A year after a failed suicide attempt, bullfighter Travis James has found a new lease on life, with help from an Airdrie-based non-profit organization.
On April 24, 2020, James attempted to take his own life. The Edson, Alta. resident said he was in a bad place mentally, at a time when the onset of public health restrictions brought on by the COVID-19 pandemic had impacted his livelihood as a bullfighter.
“There were no rodeos and that’s how I make a large portion of my income,” he said. “It got to be too much.”
Fortunately, James is still around, and since that fateful day, he’s been able to receive help from the Thumbs Up Foundation – a non-profit organization in Airdrie that aims to improve access to mental health-care and resources and raise awareness of suicide prevention.
The Thumbs Up Foundation was formed by married couple Kim and Kim Titus in 2015 after their son Braden passed away from suicide. After a family member of James told the Tituses about his struggles, the Airdrie organization got in touch with the bullfighter and set him up with their mental health resources and network.
Kim Titus, the charity’s co-chair, said she is immensely proud of how far James has come in the last year, with regard to his mental health progress.
“I can’t even express the tremendous amount of respect and regard I have for Travis,” she said. “He’s a bullfighter, for God’s sake. He lives in that world and his courage to come and talk about his experience, to face it head-on and be a spokesperson and ombudsman for the mental health movement and the message he has – I just hold him in extraordinarily high regard.”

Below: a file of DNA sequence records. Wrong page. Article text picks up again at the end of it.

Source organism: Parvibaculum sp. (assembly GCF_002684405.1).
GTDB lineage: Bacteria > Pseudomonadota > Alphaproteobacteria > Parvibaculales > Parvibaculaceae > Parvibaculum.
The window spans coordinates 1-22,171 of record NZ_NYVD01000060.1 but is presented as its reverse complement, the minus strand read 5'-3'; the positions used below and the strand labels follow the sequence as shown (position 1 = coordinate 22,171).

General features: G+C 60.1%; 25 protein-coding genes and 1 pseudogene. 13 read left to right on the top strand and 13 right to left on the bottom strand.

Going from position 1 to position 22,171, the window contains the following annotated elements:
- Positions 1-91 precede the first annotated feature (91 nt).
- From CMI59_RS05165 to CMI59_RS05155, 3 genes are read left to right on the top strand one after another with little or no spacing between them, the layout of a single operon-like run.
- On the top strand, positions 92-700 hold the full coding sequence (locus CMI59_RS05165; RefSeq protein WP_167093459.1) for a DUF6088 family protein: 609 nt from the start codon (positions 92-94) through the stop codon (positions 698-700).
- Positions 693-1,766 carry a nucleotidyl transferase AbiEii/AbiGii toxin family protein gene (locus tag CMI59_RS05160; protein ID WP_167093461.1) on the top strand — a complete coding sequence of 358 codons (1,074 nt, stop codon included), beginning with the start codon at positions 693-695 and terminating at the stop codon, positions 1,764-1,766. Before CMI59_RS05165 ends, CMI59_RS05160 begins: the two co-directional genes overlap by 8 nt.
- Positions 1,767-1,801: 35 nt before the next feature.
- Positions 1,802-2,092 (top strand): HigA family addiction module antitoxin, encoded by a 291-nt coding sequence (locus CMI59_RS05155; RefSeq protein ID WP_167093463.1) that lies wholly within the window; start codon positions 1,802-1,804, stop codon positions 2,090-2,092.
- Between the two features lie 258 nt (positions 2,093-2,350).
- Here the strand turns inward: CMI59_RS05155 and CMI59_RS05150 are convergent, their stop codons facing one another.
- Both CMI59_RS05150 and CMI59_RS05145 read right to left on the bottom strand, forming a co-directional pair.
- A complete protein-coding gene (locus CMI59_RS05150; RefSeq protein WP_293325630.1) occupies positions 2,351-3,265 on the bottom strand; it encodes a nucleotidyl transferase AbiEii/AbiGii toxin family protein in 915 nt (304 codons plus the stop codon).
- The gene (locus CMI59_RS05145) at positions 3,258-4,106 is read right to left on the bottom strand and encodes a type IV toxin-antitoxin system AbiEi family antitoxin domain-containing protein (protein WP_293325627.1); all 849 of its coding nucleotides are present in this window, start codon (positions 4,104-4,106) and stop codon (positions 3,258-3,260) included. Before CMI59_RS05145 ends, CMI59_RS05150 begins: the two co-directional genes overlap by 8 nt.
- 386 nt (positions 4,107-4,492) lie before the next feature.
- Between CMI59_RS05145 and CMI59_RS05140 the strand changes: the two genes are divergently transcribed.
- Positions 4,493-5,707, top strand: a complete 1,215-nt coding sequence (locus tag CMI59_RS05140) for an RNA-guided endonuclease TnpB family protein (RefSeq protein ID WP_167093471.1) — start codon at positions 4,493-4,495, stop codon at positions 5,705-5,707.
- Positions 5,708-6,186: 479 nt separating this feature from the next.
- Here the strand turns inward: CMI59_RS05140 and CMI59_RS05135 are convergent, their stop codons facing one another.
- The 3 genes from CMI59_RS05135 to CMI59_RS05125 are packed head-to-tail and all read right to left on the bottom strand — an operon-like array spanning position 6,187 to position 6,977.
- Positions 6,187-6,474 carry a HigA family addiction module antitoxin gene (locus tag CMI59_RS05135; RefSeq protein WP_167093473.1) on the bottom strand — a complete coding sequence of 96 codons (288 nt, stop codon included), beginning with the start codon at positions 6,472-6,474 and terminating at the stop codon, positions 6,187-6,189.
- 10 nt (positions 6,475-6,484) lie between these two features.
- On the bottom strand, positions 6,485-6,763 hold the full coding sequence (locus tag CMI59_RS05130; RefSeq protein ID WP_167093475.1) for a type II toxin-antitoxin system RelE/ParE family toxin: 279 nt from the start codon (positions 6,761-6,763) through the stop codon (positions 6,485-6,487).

According to James, since being connected with Thumbs Up Foundation, he has utilized their counselling services and undergone a cognitive brain analysis.
As a way of saying thank you to the charity for its support, he kicked off #StacheTheStigma last summer – a fundraising campaign that aims to raise money for the Thumbs Up Foundation and strike up a conversation about mental health. Until May 24, James said he is growing out his moustache and selling T-shirts emblazoned with #StacheTheStigma on them, with the proceeds supporting the Thumbs Up Foundation.
He said he has been growing out his moustache since August 2020 – more than 260 days – as part of the campaign, and his initial goal was to raise $13,000. He added he had raised approximately $4,000 as of April 15.
“I was hoping to reach $13,000 by the May long weekend but it’s hard right now to fundraise because we keep getting locked down,” he said.” It’s hard to reach out and ask people to donate when lots of people are losing their jobs, but any goal is better than nothing.”
James is encouraging people to donate to the foundation at bit.ly/2QJZgmw
Titus said initiatives and campaigns like #StacheTheStigma are what it is going to take to help end the stigma associated with mental illness. She said having someone like James, who is associated with the typically-macho world of bullfighting, be upfront about his mental health struggles is a big step forward.
“In my world, it’s first and foremost an awareness campaign,” she said.
“You never know – and he may never know – who he’s impacted, whose mind he changes and who hears his message who needs to hear his message. That’s first and foremost the biggest thing. We’re grateful for our relationship with Travis and everything he’s doing – he’s a great ambassador for mental health.”
With the finish line for #StacheTheStigma just a month away, James said he intends to continue raising funds and support for Thumbs Up Foundation, even after the May 24 deadline has passed.
As for the moustache, he added he’s taken to his new facial hair and may decide not to part with it quite yet.
“I might just shave my head instead because I’m kind of liking the moustache,” he said.